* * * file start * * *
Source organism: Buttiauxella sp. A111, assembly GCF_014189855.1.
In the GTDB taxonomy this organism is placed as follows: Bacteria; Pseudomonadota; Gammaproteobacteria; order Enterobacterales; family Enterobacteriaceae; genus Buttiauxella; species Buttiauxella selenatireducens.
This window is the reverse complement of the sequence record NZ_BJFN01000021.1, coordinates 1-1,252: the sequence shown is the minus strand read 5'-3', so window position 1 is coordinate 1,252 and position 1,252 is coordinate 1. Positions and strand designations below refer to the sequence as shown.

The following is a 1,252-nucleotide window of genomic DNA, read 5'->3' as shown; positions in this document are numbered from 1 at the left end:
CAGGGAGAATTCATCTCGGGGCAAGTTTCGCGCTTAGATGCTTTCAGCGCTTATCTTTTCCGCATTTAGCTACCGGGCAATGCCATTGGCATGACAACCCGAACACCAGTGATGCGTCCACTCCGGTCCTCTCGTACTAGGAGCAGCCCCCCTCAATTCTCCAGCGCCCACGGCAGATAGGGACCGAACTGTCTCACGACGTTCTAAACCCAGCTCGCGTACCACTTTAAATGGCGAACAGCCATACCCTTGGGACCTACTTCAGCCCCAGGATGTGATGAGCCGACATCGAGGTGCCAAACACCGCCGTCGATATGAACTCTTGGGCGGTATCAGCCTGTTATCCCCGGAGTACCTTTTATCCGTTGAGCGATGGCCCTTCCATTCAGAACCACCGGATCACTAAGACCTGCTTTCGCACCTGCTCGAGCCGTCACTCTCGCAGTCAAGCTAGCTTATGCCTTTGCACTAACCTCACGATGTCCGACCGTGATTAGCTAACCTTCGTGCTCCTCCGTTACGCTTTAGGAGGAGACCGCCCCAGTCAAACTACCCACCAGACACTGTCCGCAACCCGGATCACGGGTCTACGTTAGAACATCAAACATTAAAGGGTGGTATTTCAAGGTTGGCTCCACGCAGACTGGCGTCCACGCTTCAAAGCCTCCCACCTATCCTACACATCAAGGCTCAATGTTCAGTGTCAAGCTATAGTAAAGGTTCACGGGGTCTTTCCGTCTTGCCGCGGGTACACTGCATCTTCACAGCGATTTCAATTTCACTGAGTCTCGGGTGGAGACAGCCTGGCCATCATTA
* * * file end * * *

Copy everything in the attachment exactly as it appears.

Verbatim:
Source organism: Buttiauxella sp. A111, assembly GCF_014189855.1.
In the GTDB taxonomy this organism is placed as follows: Bacteria; Pseudomonadota; Gammaproteobacteria; order Enterobacterales; family Enterobacteriaceae; genus Buttiauxella; species Buttiauxella selenatireducens.
This window is the reverse complement of the sequence record NZ_BJFN01000021.1, coordinates 1-1,252: the sequence shown is the minus strand read 5'-3', so window position 1 is coordinate 1,252 and position 1,252 is coordinate 1. Positions and strand designations below refer to the sequence as shown.

The following is a 1,252-nucleotide window of genomic DNA, read 5'->3' as shown; positions in this document are numbered from 1 at the left end:
CAGGGAGAATTCATCTCGGGGCAAGTTTCGCGCTTAGATGCTTTCAGCGCTTATCTTTTCCGCATTTAGCTACCGGGCAATGCCATTGGCATGACAACCCGAACACCAGTGATGCGTCCACTCCGGTCCTCTCGTACTAGGAGCAGCCCCCCTCAATTCTCCAGCGCCCACGGCAGATAGGGACCGAACTGTCTCACGACGTTCTAAACCCAGCTCGCGTACCACTTTAAATGGCGAACAGCCATACCCTTGGGACCTACTTCAGCCCCAGGATGTGATGAGCCGACATCGAGGTGCCAAACACCGCCGTCGATATGAACTCTTGGGCGGTATCAGCCTGTTATCCCCGGAGTACCTTTTATCCGTTGAGCGATGGCCCTTCCATTCAGAACCACCGGATCACTAAGACCTGCTTTCGCACCTGCTCGAGCCGTCACTCTCGCAGTCAAGCTAGCTTATGCCTTTGCACTAACCTCACGATGTCCGACCGTGATTAGCTAACCTTCGTGCTCCTCCGTTACGCTTTAGGAGGAGACCGCCCCAGTCAAACTACCCACCAGACACTGTCCGCAACCCGGATCACGGGTCTACGTTAGAACATCAAACATTAAAGGGTGGTATTTCAAGGTTGGCTCCACGCAGACTGGCGTCCACGCTTCAAAGCCTCCCACCTATCCTACACATCAAGGCTCAATGTTCAGTGTCAAGCTATAGTAAAGGTTCACGGGGTCTTTCCGTCTTGCCGCGGGTACACTGCATCTTCACAGCGATTTCAATTTCACTGAGTCTCGGGTGGAGACAGCCTGGCCATCATTA